Bangus (milkfish) is one of my favorite fish. Over here, bangus is eaten in households far and wide, in many different preparations. You can have it marinated and fried (daing na bangus), stuffed (rellenong bangus), in sinigang (our famous sour soup), even bottled like Spanish-style sardines. You can buy them whole, but I like to get them already deboned (unlike most of the time when I prefer my fish whole) as their bones are like a network of feathers and quite difficult and tedious to remove. This fish’s smooth, black belly is rich and fatty and my absolute favorite part of the fish.

Tinapa is fish that has been smoked, and this preparation of bangus it the one I like the best. It is similar to any hot smoked fish, not just in its dusky flavor, but also in that it is already cooked. So preparing it is simply a matter of heating it up. This is my preferred way of preparing it, although not at all traditionally Filipino (what with the olive oil and balsamic vinegar). But like I said, this fish is open to many adaptations, and I think the soft, sweet onions complement the tinapa perfectly.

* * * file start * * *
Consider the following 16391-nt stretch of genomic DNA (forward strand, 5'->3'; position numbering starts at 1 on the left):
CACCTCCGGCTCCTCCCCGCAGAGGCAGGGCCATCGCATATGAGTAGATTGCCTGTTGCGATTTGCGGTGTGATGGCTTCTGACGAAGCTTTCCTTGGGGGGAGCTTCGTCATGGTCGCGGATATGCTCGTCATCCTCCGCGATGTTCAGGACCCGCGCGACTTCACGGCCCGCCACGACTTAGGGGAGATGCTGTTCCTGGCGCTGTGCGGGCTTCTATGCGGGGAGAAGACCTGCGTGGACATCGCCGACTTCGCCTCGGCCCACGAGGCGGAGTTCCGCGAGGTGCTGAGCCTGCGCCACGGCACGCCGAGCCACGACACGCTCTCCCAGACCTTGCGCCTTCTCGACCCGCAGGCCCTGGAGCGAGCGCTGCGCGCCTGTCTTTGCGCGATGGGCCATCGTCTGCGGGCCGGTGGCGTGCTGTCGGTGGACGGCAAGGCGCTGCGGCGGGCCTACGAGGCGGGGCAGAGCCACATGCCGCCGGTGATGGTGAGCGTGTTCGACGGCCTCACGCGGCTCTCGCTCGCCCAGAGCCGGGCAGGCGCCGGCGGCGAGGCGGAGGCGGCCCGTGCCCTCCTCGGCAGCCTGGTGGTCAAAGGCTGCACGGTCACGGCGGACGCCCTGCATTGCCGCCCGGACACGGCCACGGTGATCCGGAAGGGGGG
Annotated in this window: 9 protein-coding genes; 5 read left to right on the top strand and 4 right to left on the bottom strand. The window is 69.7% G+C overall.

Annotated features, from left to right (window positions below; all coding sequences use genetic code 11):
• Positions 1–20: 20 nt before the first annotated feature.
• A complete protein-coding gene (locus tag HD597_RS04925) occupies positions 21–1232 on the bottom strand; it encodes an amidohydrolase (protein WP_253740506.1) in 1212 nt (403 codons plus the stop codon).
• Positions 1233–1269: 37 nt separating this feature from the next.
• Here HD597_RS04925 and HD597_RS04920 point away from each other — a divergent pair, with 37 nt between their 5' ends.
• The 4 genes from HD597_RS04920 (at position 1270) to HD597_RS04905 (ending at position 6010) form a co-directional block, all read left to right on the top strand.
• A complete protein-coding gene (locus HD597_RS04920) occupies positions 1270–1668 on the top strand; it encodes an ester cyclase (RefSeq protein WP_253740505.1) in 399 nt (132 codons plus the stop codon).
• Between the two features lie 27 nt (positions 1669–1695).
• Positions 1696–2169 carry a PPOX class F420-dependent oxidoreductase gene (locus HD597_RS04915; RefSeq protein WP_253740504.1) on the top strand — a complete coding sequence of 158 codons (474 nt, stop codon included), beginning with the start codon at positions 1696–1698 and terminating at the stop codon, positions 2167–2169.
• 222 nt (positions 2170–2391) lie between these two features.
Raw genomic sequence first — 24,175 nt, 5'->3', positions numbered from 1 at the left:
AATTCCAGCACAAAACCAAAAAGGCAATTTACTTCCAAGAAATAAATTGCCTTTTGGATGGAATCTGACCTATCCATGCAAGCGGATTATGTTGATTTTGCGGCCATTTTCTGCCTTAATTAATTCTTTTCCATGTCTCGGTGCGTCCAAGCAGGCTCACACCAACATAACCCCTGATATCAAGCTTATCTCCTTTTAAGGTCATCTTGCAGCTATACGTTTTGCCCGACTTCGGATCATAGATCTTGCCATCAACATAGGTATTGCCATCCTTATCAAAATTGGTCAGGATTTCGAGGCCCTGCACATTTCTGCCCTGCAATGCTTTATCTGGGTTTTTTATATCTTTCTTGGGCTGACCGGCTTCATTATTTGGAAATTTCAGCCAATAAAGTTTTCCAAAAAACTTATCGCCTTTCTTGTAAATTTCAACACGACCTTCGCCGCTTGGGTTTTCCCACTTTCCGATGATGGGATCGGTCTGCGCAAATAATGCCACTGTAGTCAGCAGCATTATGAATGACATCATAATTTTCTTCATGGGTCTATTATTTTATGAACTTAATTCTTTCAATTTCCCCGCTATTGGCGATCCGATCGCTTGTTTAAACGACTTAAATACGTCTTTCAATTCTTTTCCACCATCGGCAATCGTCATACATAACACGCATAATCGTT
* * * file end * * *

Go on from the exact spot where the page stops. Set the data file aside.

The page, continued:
I am far from having reached a perfect state of balance. Life is one continuous learning process after all. Sometimes things happen…plans fall through, things just don't go your way, it rains and you wreck your ballet flats. And as much as I want to be that woman who goes through troubles with effortless grace and positivity, sometimes I am still that frustrated girl who needs to remind herself of lessons past.

And sometimes I just escape into my kitchen, where I make the rules.


Mom-Friday said...

wow i can only dream of travelling to Europe!
It's been a looong time since I last ate Tinapa, and it's one of those dishes that makes me eat more rice! :))

Ana said...

By coincidence, we had tinapa for dinner together with your recipe for talbos ng kamote. Went so well together!
When I was living abroad, my godfather would regularly send dozens of tinapang bangus from his company farm. (looks just like the one in your photo!) Each fish would come straight out of the suitcase wrapped in a sheet of newspaper. I would freeze them and have them steamed or microwaved and in ten minutes I had a taste of home. Still one of my favorite dishes ever.
Great post, Joey.

Joanie said...

You must have the best job during your europe days. I believe when you said tinapang bangus means home because I can relate with my favorite tocino. I am living out of the country and I also miss a lot of Filipino staple food. Would you believe I have Skyflakes in my cupboard? No crackers in the world would taste as good as my favorite skyflakes...